I’ve only ever said the word "nigger" once, at home after having heard in primary school. My Mum had lived in the US in the early 1960s, and was probably more aware of the word’s cultural history and emotional import than the person who had used it: her face fell into such a mask of disappointment that I never said it again.

What brought this back was a debate on Jeremy Vine’s Radio 2 talk-show about a white man who has been cleared of using racially aggravated words or behaviour after shouting the n-word at a black man. Christopher Jones, a rap fan with more black friends than white, argued successfully that he could not be racist because the word is part of his everyday vocabulary.

Pauline Pearce: click to find out more
On Vine’s show was Pauline Pearce, a jazz singer and radio personality who famously upbraided rioters in London. She was debating with a hip-hop fan on the acceptability of the word, and both got into a muddle because they use the word as a term of endearment with black friends, but agreed that the term is offensive when used by white people.

elements from page - click for page
Then Vine read out an email from a Yitzhak Hussein, who said sometimes the n-word was acceptable, but the "p-word" never was. Jeremy’s had that debate before with similar conclusions: Pakistanis can call each other Paki – as in "Paki live TV shows" – but from whites the word is an insult.

Could it be that laws banning hate-speech are creating linguistic ghettos on the basis of the sinister and outmoded concept of race, where freedom of speech depends on the amount of melatonin in one’s skin? In that case I’m with Rowan Atkinson on his opposition to hate-speech laws: "feel free to insult me!" Just don’t take offence when I reply in kind.

Gerry Dorrian
300 words

Click to go to the Jeremy Vine Show 5 December 2012

Tuesday, 4 December 2012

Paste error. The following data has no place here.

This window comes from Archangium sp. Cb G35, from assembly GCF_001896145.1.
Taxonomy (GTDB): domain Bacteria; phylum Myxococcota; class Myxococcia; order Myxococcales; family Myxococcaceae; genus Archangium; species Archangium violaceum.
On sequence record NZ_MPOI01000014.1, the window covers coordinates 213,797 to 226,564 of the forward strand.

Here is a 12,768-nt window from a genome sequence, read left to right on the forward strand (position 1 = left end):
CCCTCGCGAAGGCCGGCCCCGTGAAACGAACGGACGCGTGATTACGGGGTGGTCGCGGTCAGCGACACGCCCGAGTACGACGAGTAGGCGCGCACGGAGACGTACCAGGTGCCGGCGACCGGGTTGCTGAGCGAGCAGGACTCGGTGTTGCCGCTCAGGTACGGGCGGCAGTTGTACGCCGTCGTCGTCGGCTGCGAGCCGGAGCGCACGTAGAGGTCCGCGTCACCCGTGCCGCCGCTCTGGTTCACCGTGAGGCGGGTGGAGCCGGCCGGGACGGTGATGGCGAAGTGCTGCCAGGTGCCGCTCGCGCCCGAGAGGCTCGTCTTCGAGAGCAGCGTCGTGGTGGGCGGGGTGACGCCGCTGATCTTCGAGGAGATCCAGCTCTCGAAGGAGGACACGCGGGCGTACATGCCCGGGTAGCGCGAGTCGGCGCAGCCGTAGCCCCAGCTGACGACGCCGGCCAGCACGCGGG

300 needles found: why the surprise?

The Cambridge news reports that 3,000 dirty needles have been found in a flat in the east side of Cambridge. OK, I’ll bite and point to the elephant: in our high-surveillance society, in the middle of a city infested with CCTV cameras, why is Cambridge City Council surprised at such a large find?

Cllr Paul Saunders gives assurances that one user can generate a large amount of needles, and that’s true, especially when injecting a stimulant with a short half-life. But given how hard it is to evict somebody these days, I would guess that there were numerous complaints and a fairly sizeable body of police intelligence.

I don’t talk of eviction lightly. The psychology and biology of addiction cause a person’s life to turn around what they’re addicted to, and when they get that thing the chemicals released in the brain’s reward pathway make them believe they’re happy. When somebody beats an addiction, it’s almost always because they’ve experienced how bad things can get, often more than once. The former tenant now has a goal to attain: to get back into long-term housing. I wish him or her well, and hope the neighbours have a quieter life.

The same report quotes Cllr Simon Sedgwick-Jell advocating a "shooting gallery" where addicts can safely inject. This might yet be unavoidable as part of a treatment program using drugs prescribed after individual assessment, especially as heroin and cocaine production can only be interdicted by the international community.

But while a drugs-worker, users complained to me that prisons are full of drugs, even if they weren’t, stays for possession and even supply don’t last long enough to get clean, and some homeless shelters can be full of drugs. I would add that those remaining residential rehabs are finding survival ever more difficult: and these are all problems solvable within our borders.

Gerry Dorrian 300 words